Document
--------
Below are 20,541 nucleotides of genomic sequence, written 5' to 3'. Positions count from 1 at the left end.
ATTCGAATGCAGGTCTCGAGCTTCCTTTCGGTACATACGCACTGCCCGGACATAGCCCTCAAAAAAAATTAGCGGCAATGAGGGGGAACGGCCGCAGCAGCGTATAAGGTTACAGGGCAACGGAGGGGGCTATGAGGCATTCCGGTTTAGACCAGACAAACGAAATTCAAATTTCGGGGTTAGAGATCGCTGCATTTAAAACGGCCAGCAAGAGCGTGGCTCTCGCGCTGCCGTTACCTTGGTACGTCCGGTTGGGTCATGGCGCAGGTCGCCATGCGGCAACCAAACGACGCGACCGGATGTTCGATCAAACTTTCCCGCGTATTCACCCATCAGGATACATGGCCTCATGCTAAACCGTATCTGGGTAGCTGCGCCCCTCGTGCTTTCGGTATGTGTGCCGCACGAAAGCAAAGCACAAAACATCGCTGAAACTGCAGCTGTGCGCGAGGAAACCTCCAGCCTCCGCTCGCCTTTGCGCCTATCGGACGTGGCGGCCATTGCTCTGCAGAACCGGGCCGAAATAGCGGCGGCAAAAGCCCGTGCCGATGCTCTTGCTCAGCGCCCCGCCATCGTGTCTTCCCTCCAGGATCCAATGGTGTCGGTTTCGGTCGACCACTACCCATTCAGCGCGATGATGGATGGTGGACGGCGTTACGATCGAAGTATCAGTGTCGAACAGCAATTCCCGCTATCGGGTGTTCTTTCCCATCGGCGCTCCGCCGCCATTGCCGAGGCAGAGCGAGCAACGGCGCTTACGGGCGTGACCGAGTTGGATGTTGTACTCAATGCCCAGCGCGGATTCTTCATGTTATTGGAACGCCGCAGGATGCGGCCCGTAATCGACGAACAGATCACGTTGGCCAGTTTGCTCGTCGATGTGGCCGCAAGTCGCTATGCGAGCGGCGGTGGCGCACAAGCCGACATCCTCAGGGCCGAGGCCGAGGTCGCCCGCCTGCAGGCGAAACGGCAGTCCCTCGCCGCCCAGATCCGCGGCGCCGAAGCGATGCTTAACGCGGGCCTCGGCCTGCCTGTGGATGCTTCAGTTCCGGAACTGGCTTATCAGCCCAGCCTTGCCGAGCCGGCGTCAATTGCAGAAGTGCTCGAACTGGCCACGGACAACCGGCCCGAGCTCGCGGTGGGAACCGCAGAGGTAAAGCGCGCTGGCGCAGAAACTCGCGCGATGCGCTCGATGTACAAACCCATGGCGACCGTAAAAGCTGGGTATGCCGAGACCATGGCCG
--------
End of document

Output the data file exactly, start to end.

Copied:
Below are 20,541 nucleotides of genomic sequence, written 5' to 3'. Positions count from 1 at the left end.
ATTCGAATGCAGGTCTCGAGCTTCCTTTCGGTACATACGCACTGCCCGGACATAGCCCTCAAAAAAAATTAGCGGCAATGAGGGGGAACGGCCGCAGCAGCGTATAAGGTTACAGGGCAACGGAGGGGGCTATGAGGCATTCCGGTTTAGACCAGACAAACGAAATTCAAATTTCGGGGTTAGAGATCGCTGCATTTAAAACGGCCAGCAAGAGCGTGGCTCTCGCGCTGCCGTTACCTTGGTACGTCCGGTTGGGTCATGGCGCAGGTCGCCATGCGGCAACCAAACGACGCGACCGGATGTTCGATCAAACTTTCCCGCGTATTCACCCATCAGGATACATGGCCTCATGCTAAACCGTATCTGGGTAGCTGCGCCCCTCGTGCTTTCGGTATGTGTGCCGCACGAAAGCAAAGCACAAAACATCGCTGAAACTGCAGCTGTGCGCGAGGAAACCTCCAGCCTCCGCTCGCCTTTGCGCCTATCGGACGTGGCGGCCATTGCTCTGCAGAACCGGGCCGAAATAGCGGCGGCAAAAGCCCGTGCCGATGCTCTTGCTCAGCGCCCCGCCATCGTGTCTTCCCTCCAGGATCCAATGGTGTCGGTTTCGGTCGACCACTACCCATTCAGCGCGATGATGGATGGTGGACGGCGTTACGATCGAAGTATCAGTGTCGAACAGCAATTCCCGCTATCGGGTGTTCTTTCCCATCGGCGCTCCGCCGCCATTGCCGAGGCAGAGCGAGCAACGGCGCTTACGGGCGTGACCGAGTTGGATGTTGTACTCAATGCCCAGCGCGGATTCTTCATGTTATTGGAACGCCGCAGGATGCGGCCCGTAATCGACGAACAGATCACGTTGGCCAGTTTGCTCGTCGATGTGGCCGCAAGTCGCTATGCGAGCGGCGGTGGCGCACAAGCCGACATCCTCAGGGCCGAGGCCGAGGTCGCCCGCCTGCAGGCGAAACGGCAGTCCCTCGCCGCCCAGATCCGCGGCGCCGAAGCGATGCTTAACGCGGGCCTCGGCCTGCCTGTGGATGCTTCAGTTCCGGAACTGGCTTATCAGCCCAGCCTTGCCGAGCCGGCGTCAATTGCAGAAGTGCTCGAACTGGCCACGGACAACCGGCCCGAGCTCGCGGTGGGAACCGCAGAGGTAAAGCGCGCTGGCGCAGAAACTCGCGCGATGCGCTCGATGTACAAACCCATGGCGACCGTAAAAGCTGGGTATGCCGAGACCATGGCCG